With over 140 sparrow species in total in the world, many of them are with red coloration on their heads!
Examples of sparrows with red heads include the chipping sparrow, cinnamon ibon, chestnut sparrow, tepui brushfinch, russet sparrow, and many others.
Brilliant red colors on their heads are not just accidental, they serve a purpose. In many species, bright red on the head helps stand out and attract mates!
Note: People often think that red-headed house finches are sparrows – this is not the case! As the name suggests, they are finches and not sparrows and can’t be listed as one of the examples.
Sparrows With Red Heads
1. Chipping Sparrow
- Scientific Name: Spizella passerina
- Length: 4.7-5.9 in
Chipping sparrows are small songbirds commonly found around forests, gardens, and fields in North America.
These delicate and active sparrows have notched tails, gray underparts, and orange-rust upperparts. When the breeding season comes, they will develop a distinctive bright red crown on their heads.
They can be also identified by dusky eyebrows and dark eye-lines; during the breeding season, the lines above each eye become nearly white.
Listen for the song of male chipping sparrows, a long, dry trill of evenly spaced, almost mechanical-sounding chips. To communicate with others, they will emit a single “chip” call. Their alarm call is a long “zeee.”
Source: G. McGrane, Public domain, via Wikimedia Commons
During winter, they love to gather in huge flocks, sometimes with other bird species. They are omnivores and feed on seeds, buds, and some insects.
There are two subspecies, the eastern and the western chipping sparrows. Western ones will breed in coniferous forests while the eastern ones choose gardens, parks, farmlands, and woodlands.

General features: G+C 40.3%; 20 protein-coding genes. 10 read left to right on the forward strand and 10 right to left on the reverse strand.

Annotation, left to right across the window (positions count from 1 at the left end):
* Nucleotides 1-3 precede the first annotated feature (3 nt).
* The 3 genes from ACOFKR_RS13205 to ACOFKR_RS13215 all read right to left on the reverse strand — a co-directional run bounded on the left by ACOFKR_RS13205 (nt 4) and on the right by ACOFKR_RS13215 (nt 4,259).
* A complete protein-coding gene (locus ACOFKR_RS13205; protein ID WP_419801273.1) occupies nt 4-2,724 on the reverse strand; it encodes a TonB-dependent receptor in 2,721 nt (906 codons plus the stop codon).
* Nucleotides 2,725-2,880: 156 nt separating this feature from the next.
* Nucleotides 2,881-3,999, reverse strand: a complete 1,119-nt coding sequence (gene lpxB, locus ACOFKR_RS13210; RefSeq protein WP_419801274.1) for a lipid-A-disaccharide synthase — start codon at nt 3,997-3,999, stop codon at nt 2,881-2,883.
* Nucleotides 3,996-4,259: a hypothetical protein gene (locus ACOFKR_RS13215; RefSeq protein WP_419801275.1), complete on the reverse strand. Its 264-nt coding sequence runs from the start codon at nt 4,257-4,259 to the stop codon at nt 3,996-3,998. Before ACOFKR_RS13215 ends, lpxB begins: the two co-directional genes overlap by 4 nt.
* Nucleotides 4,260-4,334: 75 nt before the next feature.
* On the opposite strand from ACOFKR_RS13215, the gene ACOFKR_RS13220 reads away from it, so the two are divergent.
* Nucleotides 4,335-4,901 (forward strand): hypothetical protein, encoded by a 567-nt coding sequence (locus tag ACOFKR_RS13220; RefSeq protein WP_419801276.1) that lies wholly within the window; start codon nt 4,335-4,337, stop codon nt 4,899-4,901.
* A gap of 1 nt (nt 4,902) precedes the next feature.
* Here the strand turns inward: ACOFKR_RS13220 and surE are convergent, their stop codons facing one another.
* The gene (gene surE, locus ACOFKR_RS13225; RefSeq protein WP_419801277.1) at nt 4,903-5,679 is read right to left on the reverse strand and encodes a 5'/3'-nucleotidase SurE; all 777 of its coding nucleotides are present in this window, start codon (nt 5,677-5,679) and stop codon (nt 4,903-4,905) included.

Chipping sparrows are just one of many songbirds commonly found in Michigan and Minnesota.
2. Green-tailed Towhee
- Scientific Name: Pipilo chlorurus
- Length: 7.25 in
Green-tailed towhees are one of the larger American sparrow species.
These birds breed in the western parts of the USA before moving to the southern parts of the country and Mexico for winter.
Green-tailed towhees are easy to identify by the bright green-yellow upperparts, white throats, and red caps on their heads.
They might be hard to see as they prefer to stay hidden so the best chance of identifying them is by their calls. Males will often sing from the top of a shrub – listen for their quiet catlike “mew” calls.
Green-tailed towhees breed around montane forests and open slopes and will move to dense thickets during winter. They forage on the ground, feeding on seeds and insects. You might have trouble attracting them to your backyard as they rarely visit feeders.
3. Tepui Brushfinch
- Scientific Name: Atlapetes personatus
- Length: 7 in
Tepui brushfinches are large and colorful New World sparrows with red heads.
They were named after the areas they live in: tepuis of South America. They are common in moist montane forests of Venezuela, Guyana, and Brazil, at elevations ranging from 3,200 to 8,200 feet.
They can be identified by their olive-gray upperparts, yellow breasts and bellies, and rufous heads. They can be usually seen alone, in pairs, or in small family groups as they roam through leaf litter looking for insects and seeds.
Tepui brushfinches are very vocal birds that have a short song consisting of a series of whistled sounds; their main call is a dry chip.
4. Ochre-breasted Brushfinch